“We could run all kinds of events in the main building and still offer an exclusive option for people in the second grandstand. The spec is unbelievable; virtually every private box has its own kitchen.
“Another aspect that has blown me away is the amount of equipment here. It would run into many hundreds of thousands of pounds in value. It is high quality stuff and much of it has never been used. No expense has been spared.
“The other interesting thing that has come out of my discussions with Matt is you begin to realise just how much greyhound racing undersells itself. As an example, I am used to thinking of £35 for a Christmas meal and Matt talks in terms of £85-£90.
As for the comment ‘that’s all very well but can the new promoter make it pay?’, I can add only this. Kevin was decent enough to run though his business plan and he was willing to provide details of some of the agreements he already has in place.
From that – I am personally convinced that Towcester’s viability is not a consideration.
So where does this leave greyhound racing?
Boothby has already been in touch with GBGB and hopes to be issued a license by the end of 2019 or in early January 2020.
He said: “The issues with the previous Towcester executive are nothing to do with me. At Henlow, we pay all our GBGB costs ahead of time. We don’t owe them a penny. Quite honestly, if they were to ask me for a bond for Towcester, I would be insulted.
“In addition to which, we re-home all our dogs ourselves at Henlow and will do the same at Towcester. We don’t ask anybody for anything. We pay our way.”
The new boss has already carried out some survey work on the racing circuit.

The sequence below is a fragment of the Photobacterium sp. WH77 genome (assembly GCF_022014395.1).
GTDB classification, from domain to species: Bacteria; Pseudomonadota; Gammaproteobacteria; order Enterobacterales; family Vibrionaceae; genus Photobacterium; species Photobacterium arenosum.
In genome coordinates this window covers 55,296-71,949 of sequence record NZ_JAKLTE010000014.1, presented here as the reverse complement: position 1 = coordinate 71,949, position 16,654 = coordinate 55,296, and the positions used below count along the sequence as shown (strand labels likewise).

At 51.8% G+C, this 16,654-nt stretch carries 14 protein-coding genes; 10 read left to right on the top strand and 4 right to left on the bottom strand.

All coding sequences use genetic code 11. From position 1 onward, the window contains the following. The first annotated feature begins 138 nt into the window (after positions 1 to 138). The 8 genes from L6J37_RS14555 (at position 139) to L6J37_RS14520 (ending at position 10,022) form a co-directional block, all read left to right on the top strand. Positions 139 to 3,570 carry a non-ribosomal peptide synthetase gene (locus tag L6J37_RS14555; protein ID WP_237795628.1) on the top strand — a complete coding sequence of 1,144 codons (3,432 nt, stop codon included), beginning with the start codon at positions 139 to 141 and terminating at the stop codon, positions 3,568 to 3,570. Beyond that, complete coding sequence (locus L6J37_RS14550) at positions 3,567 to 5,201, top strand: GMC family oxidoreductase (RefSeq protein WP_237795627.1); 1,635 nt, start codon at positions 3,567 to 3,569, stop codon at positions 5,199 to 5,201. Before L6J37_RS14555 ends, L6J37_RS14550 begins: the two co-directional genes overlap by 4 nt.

He said: “We dug down to the membrane and it was just as I feared, lots of big rocks. No wonder they struggled to keep the surface in good order. Our first job is to get rid of the 800-900 tons of sand. It is absolutely rubbish, and I can hopefully sell it for construction of some sort.
“We will leave the membrane in place, and put another better membrane over the top of it. We will then re-shape the track and lay the same sand as Henlow.”
There are plans to adapt some of the racing stables to kennels for two established trainers, each with 70 greyhounds. They are expected to move in early in 2020.
The plan is for regular Saturday opens and at least one Category One event per month. But whatever other deal might emerge with the betting industry, Boothby intends to keep control of the Saturday night rights.
He said: “It shouldn’t be a problem for the betting industry, since they don’t seem to rate top class racing. But I want to see it presented in the right way. We have a fully fitted studio which provides all sorts of opportunities. It may be that I have to do my own deals.
“My ambition is to attract new people into the industry and I hope that some of the big companies who will be sponsoring other events here, will be keen to get involved in greyhound racing.”
The new promoter has been taken aback by the response from the locals to the announcement that he was taking over.
He said: “It has been incredible. Even walking into a local pub, people have come up to me and thanked me for re-opening the place. Following the piece of the Star website, we’ve had ten applications from bookies and huge interest from the local media. I really wasn’t expecting it.”
2020 promises to be an exciting year for greyhound supporters in general and Northamptonshire folk in particular. So when he takes off his entrepreneurial hat and becomes a dog man again, what does Kevin Boothby most hope for?
“Winning a big race at Towcester on a Saturday night.”